Alison Lurie’s meditations on architecture fall flat in ‘The Language of Houses’

Alison Lurie’s new book is a wonderful incentive to doze off, preferably in a softly lit room with comfortable but not out-of-proportion furniture.

In The Language of Houses, Lurie, who won the Pulitzer Prize for her novel Foreign Affairs, writes with a quiet, sometimes meditative style on what our buildings — our houses, churches, museums, libraries and even prisons — say to us with their architecture and interior decorating. Yet she finds little to write about this architectural language that is surprising or even interesting.

“Architecture can make us happy, but like a vulgar, dishonest speech, it can also make us miserable,” she writes. “Ugly, badly constructed buildings are unpleasant to live or work in, and dirt, disorder and failures of décor can also be deeply depressing.” The sentiment is hard to argue with, because it’s essentially predictable, as is much of the book.

Lurie sets out to examine what a variety of architectural styles, across time and across types of buildings, say about those buildings and the people who built them. But The Language of Houses is not a history of architecture, nor is it truly cultural criticism. Just the well-organized but often banal thoughts of Lurie and the experts she has read and quotes liberally.

“It is possible to lie in the language of buildings, though not as easily as in speech or writing,” she writes. “There are many reasons for a verbal lie, including most of the seven deadly sins, as well as common unpleasant emotions like fear and embarrassment. Architectural falsity, however, usually has one of two motives: ambition or greed.”

She points to 19th century office and apartment buildings faced in stone on the first floor in an attempt to look more important and to today’s suburban three-bedrooms with two-story entrance halls and great rooms with cathedral ceilings.

“The result, depending on your taste, will be either impressive or pretentious,” she writes — and then she reveals where she stands: “Because the high ceilings of the foyer and great room have preempted much of the second-floor area, these houses tend to be short on closet space and have only one decent-sized bedroom.”

The book is peppered with such generalizations, some mildly cutting, others simply mild.

“To a child, buildings may seem to have faces, with the window as eyes and the door as a mouth, and even today a house with symmetrical windows on either side of the front door sometimes looks to me — and, I have discovered, to others — like a mask, if not a face,” she writes before launching into a short section on places that may be haunted.

That section seems to be based on Wikipedia, which she credits with the tidbit that at least six hospitals and insane asylums are thought to be haunted. Much of The Language of Houses, however, collates research and writing done by noted writers and scholars of architecture and design, most of it much more reliable, if no more interesting, than Wikipedia.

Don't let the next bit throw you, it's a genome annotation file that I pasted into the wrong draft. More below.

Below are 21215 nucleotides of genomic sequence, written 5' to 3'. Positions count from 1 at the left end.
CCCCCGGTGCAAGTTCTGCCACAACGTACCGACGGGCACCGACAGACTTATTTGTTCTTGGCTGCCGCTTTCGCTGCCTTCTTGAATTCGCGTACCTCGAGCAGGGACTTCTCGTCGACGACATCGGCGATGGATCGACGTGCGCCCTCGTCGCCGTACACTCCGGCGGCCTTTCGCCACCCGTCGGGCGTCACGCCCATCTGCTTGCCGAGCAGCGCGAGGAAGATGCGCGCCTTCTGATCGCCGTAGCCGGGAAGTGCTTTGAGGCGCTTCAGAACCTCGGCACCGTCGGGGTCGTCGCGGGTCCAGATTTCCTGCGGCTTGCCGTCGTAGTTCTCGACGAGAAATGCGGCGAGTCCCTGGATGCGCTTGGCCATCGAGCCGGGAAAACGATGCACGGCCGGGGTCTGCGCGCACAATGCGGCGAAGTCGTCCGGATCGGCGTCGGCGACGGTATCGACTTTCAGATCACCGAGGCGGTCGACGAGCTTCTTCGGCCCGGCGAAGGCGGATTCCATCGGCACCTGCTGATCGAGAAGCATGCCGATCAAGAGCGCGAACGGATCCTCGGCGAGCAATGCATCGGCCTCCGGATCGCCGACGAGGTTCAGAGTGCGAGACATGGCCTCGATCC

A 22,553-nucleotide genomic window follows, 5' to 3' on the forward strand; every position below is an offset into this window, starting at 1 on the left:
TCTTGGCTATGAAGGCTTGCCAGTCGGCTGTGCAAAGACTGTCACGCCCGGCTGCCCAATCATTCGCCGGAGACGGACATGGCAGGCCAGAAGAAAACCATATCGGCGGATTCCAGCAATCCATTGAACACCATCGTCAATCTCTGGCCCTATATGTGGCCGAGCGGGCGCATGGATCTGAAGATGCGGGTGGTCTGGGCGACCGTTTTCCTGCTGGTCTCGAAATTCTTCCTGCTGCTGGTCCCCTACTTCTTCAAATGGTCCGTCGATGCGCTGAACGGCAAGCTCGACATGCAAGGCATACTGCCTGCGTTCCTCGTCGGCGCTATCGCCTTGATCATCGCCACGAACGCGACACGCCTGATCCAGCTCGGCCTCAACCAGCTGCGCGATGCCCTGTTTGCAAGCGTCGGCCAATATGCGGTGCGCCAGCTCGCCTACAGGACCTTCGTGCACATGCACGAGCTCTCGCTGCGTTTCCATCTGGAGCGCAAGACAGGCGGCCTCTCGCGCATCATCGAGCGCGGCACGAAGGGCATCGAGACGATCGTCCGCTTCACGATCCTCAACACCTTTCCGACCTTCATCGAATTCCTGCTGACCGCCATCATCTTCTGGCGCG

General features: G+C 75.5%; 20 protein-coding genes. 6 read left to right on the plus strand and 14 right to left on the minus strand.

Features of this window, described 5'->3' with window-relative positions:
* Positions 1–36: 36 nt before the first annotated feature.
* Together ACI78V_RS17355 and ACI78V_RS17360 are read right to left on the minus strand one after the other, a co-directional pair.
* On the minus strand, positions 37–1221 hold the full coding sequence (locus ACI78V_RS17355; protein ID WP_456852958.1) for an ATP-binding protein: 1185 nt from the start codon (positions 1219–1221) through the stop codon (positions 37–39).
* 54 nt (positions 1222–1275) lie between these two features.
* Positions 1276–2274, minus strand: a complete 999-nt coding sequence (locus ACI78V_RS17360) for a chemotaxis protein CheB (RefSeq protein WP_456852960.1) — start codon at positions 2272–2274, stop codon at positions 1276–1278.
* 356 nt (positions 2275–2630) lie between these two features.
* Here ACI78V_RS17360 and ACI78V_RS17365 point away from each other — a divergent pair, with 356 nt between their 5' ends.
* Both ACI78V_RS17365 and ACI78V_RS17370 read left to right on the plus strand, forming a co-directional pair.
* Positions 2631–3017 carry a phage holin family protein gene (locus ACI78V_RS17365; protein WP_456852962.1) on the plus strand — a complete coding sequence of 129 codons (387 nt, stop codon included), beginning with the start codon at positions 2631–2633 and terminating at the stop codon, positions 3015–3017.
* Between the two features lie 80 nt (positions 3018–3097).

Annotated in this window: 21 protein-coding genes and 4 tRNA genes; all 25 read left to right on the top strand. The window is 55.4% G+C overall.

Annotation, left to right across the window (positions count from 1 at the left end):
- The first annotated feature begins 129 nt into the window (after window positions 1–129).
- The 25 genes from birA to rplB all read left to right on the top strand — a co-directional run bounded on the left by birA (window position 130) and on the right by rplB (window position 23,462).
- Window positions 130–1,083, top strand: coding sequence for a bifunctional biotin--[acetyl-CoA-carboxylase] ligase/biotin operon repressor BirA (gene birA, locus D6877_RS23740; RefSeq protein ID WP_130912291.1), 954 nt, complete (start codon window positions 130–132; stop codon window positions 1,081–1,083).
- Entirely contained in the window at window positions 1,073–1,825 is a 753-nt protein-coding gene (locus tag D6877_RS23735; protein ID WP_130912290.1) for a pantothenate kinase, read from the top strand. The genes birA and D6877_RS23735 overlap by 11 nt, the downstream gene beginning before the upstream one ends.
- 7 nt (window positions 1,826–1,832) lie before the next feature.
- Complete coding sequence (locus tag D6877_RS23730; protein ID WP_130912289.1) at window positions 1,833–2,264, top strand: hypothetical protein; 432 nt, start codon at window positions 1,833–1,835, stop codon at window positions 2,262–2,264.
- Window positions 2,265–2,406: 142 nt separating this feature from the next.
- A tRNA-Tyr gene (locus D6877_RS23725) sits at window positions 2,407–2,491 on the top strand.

Shortly after the digression into haunted buildings, Lurie quotes Alain de Botton, the Swiss-born, British-educated author who writes about architecture and art to some acclaim (though, as Wikipedia points out, he is sometimes criticized for writing that is “obvious”). De Botton informs us that attractive architecture has been seen as morally uplifting. Then Lurie expands on the idea with another meditation on the obvious.

“High-rise public housing projects would not only bring light and air into dark, crowded slum neighborhoods; they would reduce crime and promote community,” she writes. “This turned out not to be the case; instead such projects became crumbling centers of violence and fear and despair. . . . In many cases not only were they designed to be as cheap as possible, but political corruption made them even cheaper.”

The book is organized around types of buildings, with the chapter on churches arguably the most interesting, if still pretty unoriginal. On the megachurch she writes: “A visitor from outer space might well conclude that the God who lives in a megachurch is a politician, public official, or rock star, who loves loud music and big crowds. Also perhaps, considering the fortresslike exterior of many of these churches, he may have dangerous enemies.”

On big buildings in general we get: “A very large building, like a loud voice or hefty physique, is the architectural equivalent of a shout. It takes up space, and has obviously been expensive and time-consuming to erect. Next to it other buildings look small, and so do we.”

On marble, there is: “Polished white marble is the equivalent of, and somewhat resembles, a shiny gift box; it announces to the world that what is inside is expensive and valuable.” Then Lurie notes the Beinecke Rare Book and Manuscript Library at Yale University is sometimes known on campus as “the Wedding Present.”

And then there are the truly mysterious passages, like this one about the potential psychiatric problems of people who have bedrooms decorated in colors that are neutral or considered masculine: “This may be because someone else, possibly a professional interior decorator, has imposed his or her own taste. In a few cases it may suggest that the inhabitant has more than one personality, and we should do well to prepare for this.”

Someone might want to tell West Elm and Pottery Barn that they are marketing bedroom sets that suggest the “inhabitant” suffers from a severe, and controversial, neurological disorder.

The Language of Houses is worth picking up, if only to put it down as the reader drifts off into sleep undisturbed by ideas worth contemplating.

Susannah Nesmith is a writer in Miami.